GWEN IFILL: The struggle to put Americans back to work dominated the day in Congress, from President Obama’s jobs bill, to free trade, to China’s currency.
NewsHour congressional correspondent Kwame Holman has the story.
KWAME HOLMAN: The legislative future of the president’s jobs plan was as murky today as the rain clouds over the Capitol. Last night, Senate Republicans blocked the Democrats’ version of the $450 billion bill, saying it wouldn’t work and might make things worse.
MAN: The motion is not agreed to.
KWAME HOLMAN: The president vowed today to keep pushing, as he addressed a Latino heritage event in Washington.
PRESIDENT BARACK OBAMA: We will not take no for an answer. We will keep organizing, and we will keep pressuring, and we will keep voting until this Congress finally meets its responsibilities and actually does something to put people back to work and improve the economy.
KWAME HOLMAN: But Senate Democrats began calling for action on separate parts of the Obama proposal, from payroll tax cuts to public works spending.
And Majority Leader Harry Reid challenged Republicans.
SEN. HARRY REID, D-Nev. majority leader: Even though they have supported each piece of the American Jobs Act in the past, they blocked this job-creating legislation, in the hopes of doing political damage to the president. But we have not given up on creating jobs in America. And we will not let Republican political games stand between Congress and its most important duty: to put 14 million Americans back to work.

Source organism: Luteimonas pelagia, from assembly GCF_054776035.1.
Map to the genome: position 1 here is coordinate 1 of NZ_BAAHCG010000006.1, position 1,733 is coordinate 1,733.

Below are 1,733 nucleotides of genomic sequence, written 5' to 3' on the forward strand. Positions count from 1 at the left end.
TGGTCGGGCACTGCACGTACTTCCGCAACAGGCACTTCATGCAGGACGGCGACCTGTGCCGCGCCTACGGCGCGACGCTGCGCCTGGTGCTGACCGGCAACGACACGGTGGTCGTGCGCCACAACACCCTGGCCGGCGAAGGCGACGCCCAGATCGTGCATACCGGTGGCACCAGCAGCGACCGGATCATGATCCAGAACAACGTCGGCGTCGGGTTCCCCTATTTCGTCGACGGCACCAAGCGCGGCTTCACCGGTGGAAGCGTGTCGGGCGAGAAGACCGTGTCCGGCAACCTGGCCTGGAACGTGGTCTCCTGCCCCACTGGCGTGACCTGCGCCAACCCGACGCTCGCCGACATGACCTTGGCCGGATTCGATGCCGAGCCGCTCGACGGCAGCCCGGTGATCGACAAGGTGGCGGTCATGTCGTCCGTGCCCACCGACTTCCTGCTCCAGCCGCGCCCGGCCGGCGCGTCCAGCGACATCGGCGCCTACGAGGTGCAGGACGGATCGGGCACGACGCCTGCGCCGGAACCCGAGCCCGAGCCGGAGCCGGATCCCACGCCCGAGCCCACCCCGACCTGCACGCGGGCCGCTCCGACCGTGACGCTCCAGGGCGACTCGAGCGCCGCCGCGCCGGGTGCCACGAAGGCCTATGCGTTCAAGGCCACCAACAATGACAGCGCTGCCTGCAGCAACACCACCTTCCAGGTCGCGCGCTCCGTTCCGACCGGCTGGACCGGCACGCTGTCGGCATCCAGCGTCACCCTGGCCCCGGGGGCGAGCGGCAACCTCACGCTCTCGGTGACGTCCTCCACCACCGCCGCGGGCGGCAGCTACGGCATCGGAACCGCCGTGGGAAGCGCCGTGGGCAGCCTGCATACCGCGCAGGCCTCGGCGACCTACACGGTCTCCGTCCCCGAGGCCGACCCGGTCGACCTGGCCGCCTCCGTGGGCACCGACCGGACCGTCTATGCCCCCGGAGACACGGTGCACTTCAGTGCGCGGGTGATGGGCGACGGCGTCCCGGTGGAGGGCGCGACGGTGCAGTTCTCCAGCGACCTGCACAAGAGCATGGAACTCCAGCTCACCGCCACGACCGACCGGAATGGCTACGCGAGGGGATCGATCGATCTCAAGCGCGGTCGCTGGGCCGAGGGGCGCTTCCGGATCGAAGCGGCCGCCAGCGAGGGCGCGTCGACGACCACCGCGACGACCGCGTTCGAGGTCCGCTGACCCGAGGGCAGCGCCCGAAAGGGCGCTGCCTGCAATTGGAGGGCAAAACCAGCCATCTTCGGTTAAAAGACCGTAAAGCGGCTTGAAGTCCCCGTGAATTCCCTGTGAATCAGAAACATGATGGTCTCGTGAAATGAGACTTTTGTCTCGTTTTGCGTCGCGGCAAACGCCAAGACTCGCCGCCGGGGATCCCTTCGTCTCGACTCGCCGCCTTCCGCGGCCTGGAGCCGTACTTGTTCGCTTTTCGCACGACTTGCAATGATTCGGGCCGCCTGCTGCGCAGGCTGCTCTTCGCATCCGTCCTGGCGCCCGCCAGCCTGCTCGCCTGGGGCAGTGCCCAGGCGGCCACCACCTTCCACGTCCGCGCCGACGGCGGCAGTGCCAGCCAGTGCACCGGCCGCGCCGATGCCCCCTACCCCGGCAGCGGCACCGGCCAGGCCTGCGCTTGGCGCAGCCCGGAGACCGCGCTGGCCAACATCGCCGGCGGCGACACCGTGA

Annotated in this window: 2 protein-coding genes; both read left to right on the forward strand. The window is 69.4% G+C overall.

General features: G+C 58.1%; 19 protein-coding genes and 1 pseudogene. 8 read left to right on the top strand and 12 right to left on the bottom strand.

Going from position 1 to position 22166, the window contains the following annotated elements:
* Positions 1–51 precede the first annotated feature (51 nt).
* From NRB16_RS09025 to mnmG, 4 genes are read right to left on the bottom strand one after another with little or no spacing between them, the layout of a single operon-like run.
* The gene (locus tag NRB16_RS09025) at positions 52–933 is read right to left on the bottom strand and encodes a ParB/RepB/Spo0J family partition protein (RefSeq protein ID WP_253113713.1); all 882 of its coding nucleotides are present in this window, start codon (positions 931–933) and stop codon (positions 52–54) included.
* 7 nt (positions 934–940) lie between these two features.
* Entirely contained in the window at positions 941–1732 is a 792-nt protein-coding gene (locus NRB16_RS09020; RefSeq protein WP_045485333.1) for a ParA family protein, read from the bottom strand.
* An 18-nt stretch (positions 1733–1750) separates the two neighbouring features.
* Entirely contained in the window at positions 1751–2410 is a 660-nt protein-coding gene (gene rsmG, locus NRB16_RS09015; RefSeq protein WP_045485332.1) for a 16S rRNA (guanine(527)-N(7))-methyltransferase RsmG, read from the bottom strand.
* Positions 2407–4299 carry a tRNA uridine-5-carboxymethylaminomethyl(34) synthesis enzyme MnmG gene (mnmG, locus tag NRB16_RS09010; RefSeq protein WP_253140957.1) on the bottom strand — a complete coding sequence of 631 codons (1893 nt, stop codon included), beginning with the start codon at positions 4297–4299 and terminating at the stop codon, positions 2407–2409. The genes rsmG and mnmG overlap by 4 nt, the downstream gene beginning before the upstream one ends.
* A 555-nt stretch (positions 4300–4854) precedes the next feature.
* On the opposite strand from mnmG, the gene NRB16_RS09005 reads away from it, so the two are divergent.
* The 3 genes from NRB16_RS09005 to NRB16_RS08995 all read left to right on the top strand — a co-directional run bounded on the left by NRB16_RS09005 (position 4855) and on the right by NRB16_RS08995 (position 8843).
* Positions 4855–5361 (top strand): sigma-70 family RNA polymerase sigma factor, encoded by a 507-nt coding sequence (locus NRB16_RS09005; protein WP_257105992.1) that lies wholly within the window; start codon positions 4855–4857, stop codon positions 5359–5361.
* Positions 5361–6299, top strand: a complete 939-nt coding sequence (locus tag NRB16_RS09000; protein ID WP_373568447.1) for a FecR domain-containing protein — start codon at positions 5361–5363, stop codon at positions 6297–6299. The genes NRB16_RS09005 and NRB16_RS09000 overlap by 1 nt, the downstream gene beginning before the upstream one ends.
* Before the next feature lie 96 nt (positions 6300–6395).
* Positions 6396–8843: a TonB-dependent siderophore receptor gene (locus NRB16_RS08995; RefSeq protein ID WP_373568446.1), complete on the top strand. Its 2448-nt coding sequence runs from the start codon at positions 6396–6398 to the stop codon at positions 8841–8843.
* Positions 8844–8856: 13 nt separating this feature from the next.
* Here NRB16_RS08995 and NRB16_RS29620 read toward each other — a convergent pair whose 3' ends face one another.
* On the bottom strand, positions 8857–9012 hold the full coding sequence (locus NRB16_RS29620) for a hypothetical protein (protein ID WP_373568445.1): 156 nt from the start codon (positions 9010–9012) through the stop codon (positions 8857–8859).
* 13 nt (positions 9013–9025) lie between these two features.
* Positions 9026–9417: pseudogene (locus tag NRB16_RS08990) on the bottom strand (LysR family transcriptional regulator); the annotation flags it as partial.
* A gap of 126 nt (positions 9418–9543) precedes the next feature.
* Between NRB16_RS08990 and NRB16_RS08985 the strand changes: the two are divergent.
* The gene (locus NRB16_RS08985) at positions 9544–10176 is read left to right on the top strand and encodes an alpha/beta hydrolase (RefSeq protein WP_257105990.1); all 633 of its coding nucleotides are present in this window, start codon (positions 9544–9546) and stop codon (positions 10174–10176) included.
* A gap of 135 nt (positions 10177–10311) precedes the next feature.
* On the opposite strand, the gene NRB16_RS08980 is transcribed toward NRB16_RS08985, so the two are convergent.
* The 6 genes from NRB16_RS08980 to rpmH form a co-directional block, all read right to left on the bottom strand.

KWAME HOLMAN: In turn, the Senate’s Republican leader, Mitch McConnell, charged, the president and his party were never really serious about the bill.
SEN. MITCH MCCONNELL, R-Ky. minority leader: The White House has made it clear that the president is praying for gridlock. He’s actually hoping for gridlock, so he has somebody besides himself to point the finger at next November.
I would like to repeat my call to the president to put the political playbook aside and work with us instead on the kind of bipartisan job creating legislation that the American people truly want.
KWAME HOLMAN: In fact, there was bipartisan unity today on another economic package: new trade agreements with South Korea, Colombia and Panama.
Supporters said they’d boost U.S. exports by $13 billion. The deals date from President George W. Bush’s administration, but they’d been delayed by a fight over helping workers who lose their jobs to foreign competition.
Lawmakers from both sides touted the trade deals today as U.S. job-creators. The National Association of Manufacturers said higher exports will lead to 100,000 jobs. The White House went further, estimating several hundred thousand. But some labor groups counter that the trade deals will worsen the trade deficit and actually cost the country 200,000 jobs.
Meanwhile, the Senate passed a China currency bill last night, and backers claimed it, too, could create jobs. It would impose tariffs on China for manipulating its currency to give its goods unfair advantage.
But the bill faced uncertain prospects in the House.
Speaker John Boehner:
REP. JOHN BOEHNER, R-Ohio, speaker of the House: Given the volatility in the world markets, given the uncertainty about the world economy, for the Congress of the United States to be taking this step at this moment in time poses a very severe risk of a trade war and unintended consequences that could come as a result.
KWAME HOLMAN: The White House, too, has responded warily to the China currency bill. Officials said today they’re discussing their concerns with lawmakers.